Dreamville

As money and fame brings new experiences -- positive or negative -- to a rapper's life, the newfound knowledge gained from each moment should be portrayed in their music. The best storytellers do this well so fans can seemingly ride shotgun to experience the ups and downs right along with them. Dreamville artist Bas' sophomore project, Too High to Riot, does just that by sharing some of the drawbacks of being a rap star while delivering solid rhymes.

Coming off his 2014 effort, Last Winter, in which Bas showcased his ability to pen catchy tracks (“Fiji Water in My Iron,” “Lit” and "My Ni***a Made Bail”) and remain lyrical, he looks to detail some of the misfortunes of being a rapper on his sophomore project. Here, the thickly bearded MC adds to his rhyme-slinging status by penning emotional, infectious bangers while keeping it lyrical -- the mark of a true MC. And with Bas consistently coming with heat, it makes one wonder why he's rarely mentioned among top leaders of the new school artists in New York City for his organic flow and mature content.

The 12-track album finds the self-proclaimed Fiend effortlessly touching on drug abuse, the death of family members and racial issues in America. Too High to Riot commences with the memorable title track. Bas goes in over the Ron Gilmore production, replete with drums and a piano-laden backdrop, by dropping bars about the racial divide and suggesting that he doesn't want to blow his high by rioting to bring attention to these ills. While Bas isn’t as political as some of his hip-hop contemporaries, with songs like “Too High to Riot” he validates that he’s far from shallow and social ills weigh heavy on his mind. And being that he runs with the all-American nice guy and socially aware J.Cole, Bas' own socially conscious side should come as no surprise.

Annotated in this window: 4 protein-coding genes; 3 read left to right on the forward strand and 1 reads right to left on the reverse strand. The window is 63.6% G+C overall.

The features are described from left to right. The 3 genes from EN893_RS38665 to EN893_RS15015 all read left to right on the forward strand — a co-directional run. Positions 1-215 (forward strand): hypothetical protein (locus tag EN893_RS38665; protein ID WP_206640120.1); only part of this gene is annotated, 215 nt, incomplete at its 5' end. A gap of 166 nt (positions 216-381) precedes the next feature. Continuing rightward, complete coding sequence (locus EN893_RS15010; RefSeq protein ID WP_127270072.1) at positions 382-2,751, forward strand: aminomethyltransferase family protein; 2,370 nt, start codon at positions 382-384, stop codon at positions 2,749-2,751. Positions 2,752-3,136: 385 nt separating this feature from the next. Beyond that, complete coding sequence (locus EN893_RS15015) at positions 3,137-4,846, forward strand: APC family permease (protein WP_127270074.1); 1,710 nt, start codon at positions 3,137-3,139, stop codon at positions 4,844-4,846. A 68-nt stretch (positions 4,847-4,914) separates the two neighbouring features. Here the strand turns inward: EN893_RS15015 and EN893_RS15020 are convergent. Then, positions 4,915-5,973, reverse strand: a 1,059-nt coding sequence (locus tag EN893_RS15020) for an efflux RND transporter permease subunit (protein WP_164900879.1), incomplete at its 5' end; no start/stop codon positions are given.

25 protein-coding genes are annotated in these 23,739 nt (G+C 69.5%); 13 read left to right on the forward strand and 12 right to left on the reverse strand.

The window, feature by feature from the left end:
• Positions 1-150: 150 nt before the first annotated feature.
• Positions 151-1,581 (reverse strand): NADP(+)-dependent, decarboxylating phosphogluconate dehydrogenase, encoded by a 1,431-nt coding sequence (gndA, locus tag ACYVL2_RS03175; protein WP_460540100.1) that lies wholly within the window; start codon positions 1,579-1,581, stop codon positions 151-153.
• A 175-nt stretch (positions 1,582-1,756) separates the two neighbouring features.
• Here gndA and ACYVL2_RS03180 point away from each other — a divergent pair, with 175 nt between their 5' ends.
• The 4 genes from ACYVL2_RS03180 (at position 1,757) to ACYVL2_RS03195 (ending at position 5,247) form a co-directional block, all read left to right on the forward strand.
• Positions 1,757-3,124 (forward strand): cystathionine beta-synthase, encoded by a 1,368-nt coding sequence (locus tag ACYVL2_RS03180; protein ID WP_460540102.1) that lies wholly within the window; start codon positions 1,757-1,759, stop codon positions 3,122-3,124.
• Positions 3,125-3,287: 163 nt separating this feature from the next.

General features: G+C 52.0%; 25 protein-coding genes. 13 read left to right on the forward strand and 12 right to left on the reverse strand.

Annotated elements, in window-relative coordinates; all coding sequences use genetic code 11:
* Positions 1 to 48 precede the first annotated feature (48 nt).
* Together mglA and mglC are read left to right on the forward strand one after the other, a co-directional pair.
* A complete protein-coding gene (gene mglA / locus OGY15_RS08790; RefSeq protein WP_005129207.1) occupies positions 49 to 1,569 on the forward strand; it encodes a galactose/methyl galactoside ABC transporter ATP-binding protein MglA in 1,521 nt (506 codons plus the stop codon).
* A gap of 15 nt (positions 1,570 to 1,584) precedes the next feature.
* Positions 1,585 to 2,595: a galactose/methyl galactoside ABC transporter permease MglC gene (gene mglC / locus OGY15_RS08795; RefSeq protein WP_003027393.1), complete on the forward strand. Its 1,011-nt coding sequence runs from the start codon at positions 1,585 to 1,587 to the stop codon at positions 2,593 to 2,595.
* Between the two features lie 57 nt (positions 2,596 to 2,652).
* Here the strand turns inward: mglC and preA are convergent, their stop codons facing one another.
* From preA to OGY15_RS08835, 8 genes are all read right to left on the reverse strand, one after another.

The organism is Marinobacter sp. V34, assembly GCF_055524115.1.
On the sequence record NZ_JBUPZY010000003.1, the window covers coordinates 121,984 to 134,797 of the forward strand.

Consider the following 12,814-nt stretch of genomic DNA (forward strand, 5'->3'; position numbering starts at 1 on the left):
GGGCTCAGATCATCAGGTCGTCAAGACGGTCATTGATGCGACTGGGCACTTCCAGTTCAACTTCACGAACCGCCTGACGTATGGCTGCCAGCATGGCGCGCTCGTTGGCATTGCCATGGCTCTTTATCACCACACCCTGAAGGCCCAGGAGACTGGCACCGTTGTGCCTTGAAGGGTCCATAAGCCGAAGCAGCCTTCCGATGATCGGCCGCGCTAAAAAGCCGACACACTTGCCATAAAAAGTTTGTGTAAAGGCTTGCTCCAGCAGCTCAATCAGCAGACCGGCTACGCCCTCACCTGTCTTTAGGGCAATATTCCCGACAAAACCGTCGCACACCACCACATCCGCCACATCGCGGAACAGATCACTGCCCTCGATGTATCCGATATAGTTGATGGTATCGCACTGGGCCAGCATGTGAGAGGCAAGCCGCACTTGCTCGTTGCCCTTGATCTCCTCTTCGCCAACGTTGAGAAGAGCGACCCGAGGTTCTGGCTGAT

The Queens, N.Y.-based, Paris-born spitter keeps the momentum going  on the Subdaio-produced “Black Owned Businesses.” Accompanied by dreamy synths, Fiend Bassy raps about Black fathers either being dead or in jail and crooked cops making the lives of Black males very uncomfortable. This song recalls the vibe of "Attica," off his Quarter Water Raised Me II project, due to its similar content.

Switching gears a bit, the former Hampton University pharmacy student uses one of the many standout tracks, “Methylone,” to tell the story of how he once bought a drug testing kit to test a pill that he thought was molly. However, it turned out that the pill was actually Methylone. Bas then cleverly uses this story as a metaphor to expose the fake homies in his circle, wishing there was a testing kit to validate their realness.

But its the somber tracks “Dopamine,” with labelmate Cozz and “Live For,” that features Bas letting his emotions fly. He discusses sick family members, losing his aunt to cancer and the drawbacks of being an artist too absorbed in his work -- missing important family gatherings, his mother wishing her son was home and not being there when family needs him the most. It’s stories like these dipped in Bas' distinctive wordplay that give listeners a reminder that he should be included in the conversation as one of the East Coast's best spitters.

With singles “Night Job,” where he holds his own against J.Cole, and “Housewives,” it's just further validation that Bas can go toe-to-toe with heavyweights and hold his own on memorable solo tracks.

There's not much criticism for Too High to Riot. While Bas doesn't have jaw-dropping metaphors, he also doesn't follow trends nor reach for sounds outside of his usual demeanor. The rapper is able to switch up his content while staying true to his craft. And he's able to let fans experience the downsides of his life without sounding like he's throwing a pity party for himself. By exposing his drawbacks Bas' fanbase gets to mature through his music.

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